where the writers are
I want to write, I just have to write

Thank you Darcy for the oomph I needed to get on this blog and write. I watch too much TV and as I do I see myself getting fatter and fatter and lazier as the time goes by. I sleep in front of the TV, I meditate, (right) play on the computer, eat, pick up stuff, eat, watch tv, and watch me gain weight, go to the store buy food, eat, hate myself. Well you get the idea. It's not a fun existance.

Tonight I called Comcast to add stations to my lineup, so I could watch more TV. I must ask myself once a day, "what is my life about" "why am I here" "what good am I?"....my answer is always the same, I'm old and I'm done. Then I see others who live a full life and they're older than me, their lives are not over.

As I talked to this young delightful woman we began to chat about SF, her words brought back memories of what a "bad girl" I was and what a good time I had being a bad girl.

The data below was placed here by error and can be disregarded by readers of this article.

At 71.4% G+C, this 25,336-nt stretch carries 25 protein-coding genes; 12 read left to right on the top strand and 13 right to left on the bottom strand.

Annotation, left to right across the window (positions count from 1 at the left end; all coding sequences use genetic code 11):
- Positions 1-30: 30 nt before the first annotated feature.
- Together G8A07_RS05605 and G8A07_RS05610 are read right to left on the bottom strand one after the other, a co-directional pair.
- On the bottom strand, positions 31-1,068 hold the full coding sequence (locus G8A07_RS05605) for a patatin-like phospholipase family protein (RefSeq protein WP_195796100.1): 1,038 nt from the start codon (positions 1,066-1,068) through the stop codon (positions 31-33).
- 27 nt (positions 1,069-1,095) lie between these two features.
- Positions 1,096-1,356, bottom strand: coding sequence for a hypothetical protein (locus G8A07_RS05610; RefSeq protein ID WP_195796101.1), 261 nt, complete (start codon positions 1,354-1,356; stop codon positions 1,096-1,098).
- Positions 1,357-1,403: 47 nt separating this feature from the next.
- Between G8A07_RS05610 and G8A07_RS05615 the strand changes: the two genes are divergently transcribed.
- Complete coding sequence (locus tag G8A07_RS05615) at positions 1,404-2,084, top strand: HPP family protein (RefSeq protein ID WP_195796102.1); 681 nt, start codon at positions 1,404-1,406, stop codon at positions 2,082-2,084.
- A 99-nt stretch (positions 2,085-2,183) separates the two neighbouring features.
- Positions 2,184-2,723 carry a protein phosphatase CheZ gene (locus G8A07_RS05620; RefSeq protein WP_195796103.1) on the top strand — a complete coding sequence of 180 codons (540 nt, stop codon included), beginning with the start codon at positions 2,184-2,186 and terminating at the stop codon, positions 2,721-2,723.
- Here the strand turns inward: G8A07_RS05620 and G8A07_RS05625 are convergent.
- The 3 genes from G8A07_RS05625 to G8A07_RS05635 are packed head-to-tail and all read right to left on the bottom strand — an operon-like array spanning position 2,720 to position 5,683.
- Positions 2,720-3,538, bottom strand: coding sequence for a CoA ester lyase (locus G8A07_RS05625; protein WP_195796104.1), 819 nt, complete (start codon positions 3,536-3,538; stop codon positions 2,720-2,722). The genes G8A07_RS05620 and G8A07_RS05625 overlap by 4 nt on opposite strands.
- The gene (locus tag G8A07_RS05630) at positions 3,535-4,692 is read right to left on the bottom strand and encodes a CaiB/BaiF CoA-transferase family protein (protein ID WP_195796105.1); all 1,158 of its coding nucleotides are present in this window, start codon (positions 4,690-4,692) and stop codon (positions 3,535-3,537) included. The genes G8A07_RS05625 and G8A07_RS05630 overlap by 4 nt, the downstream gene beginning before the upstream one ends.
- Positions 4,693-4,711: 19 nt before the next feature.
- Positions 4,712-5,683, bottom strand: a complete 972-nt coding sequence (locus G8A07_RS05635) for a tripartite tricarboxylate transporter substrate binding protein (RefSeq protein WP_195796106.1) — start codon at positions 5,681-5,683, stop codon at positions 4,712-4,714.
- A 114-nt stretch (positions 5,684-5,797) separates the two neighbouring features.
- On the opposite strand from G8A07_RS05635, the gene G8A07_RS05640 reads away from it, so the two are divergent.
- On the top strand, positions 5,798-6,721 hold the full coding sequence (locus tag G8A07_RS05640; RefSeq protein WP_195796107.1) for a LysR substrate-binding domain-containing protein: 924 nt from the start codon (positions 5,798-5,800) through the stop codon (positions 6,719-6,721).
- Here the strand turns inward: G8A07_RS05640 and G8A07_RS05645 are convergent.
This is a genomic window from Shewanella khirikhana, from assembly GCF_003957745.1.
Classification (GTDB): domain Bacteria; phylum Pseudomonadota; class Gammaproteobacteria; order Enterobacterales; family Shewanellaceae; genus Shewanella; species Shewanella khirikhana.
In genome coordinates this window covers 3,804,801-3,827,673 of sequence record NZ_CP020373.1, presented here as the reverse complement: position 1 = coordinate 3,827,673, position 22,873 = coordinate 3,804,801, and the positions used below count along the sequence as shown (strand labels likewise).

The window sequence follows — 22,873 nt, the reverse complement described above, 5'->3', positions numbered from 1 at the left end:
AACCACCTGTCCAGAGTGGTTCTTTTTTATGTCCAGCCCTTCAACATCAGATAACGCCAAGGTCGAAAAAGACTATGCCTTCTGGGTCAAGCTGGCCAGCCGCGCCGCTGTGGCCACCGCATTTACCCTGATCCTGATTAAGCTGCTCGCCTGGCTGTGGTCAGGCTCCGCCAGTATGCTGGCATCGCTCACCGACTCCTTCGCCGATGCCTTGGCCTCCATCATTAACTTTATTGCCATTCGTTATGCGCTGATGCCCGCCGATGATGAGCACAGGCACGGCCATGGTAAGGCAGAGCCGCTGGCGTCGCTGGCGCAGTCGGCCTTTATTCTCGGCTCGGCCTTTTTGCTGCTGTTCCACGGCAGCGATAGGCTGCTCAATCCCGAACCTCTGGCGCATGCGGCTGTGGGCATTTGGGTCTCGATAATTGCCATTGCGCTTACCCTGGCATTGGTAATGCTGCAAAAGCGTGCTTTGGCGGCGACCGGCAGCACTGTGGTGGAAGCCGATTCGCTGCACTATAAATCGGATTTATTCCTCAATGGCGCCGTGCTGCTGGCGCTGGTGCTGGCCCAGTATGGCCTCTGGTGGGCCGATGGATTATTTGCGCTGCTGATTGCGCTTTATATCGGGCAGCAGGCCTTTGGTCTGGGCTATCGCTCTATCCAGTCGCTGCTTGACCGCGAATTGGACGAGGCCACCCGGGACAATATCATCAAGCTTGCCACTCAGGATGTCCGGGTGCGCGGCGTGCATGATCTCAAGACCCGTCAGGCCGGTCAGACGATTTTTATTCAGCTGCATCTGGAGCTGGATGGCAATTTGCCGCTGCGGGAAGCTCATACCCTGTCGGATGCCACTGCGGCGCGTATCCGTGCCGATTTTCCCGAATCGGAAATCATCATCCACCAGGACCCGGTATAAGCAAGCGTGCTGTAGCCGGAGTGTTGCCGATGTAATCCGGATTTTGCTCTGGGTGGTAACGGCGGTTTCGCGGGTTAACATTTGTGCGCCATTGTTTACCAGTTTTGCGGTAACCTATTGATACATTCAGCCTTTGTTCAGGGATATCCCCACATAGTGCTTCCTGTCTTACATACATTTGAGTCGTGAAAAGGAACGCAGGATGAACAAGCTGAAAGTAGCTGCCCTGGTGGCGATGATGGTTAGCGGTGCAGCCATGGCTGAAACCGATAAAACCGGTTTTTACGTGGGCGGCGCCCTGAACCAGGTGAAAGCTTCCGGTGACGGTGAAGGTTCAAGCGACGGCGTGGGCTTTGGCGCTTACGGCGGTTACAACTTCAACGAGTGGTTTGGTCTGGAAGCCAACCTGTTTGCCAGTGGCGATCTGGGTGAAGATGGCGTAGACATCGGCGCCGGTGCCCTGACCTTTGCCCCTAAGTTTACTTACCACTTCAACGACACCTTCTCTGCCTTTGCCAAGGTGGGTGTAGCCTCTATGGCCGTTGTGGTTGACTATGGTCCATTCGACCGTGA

'You need to write a book" she said!! "No Book" said I, but I do have a blog and I should go write right now. This all brought back deja vu of a dream I had last week of being tied up in ropes, i kept saying over and over "I have to write I just have to write", I was trying and trying to get out of the ropes that bound me.  My friend and  writing teacher Susan, was trying to help me. When I would say "I just have to write" she understood and tried to get me loose, but something was holding me back.No matter how hard she tried she couldn't help me.  It was like fighting in water trying to get loose and not being able to get to my journal and pen. I woke up saying it "I have to write I have to write" but I didn't do it, I didn't allow myself that joy. Instead I ate and watched TV. I have to write. I want to write, I just have to write. And here I am, challenged by Darcy to write and to tell my memories of SF that I have never written about or told my children about. They were just little kids when I lived the glamorous life of a young drunk, and they were caught in the crossfire, so I've been ashamed to put it out there, I thought they already knew. How dare I tell about times that were fun, when they missed me and wanted me home, but I am going to go there. I'm going to dare.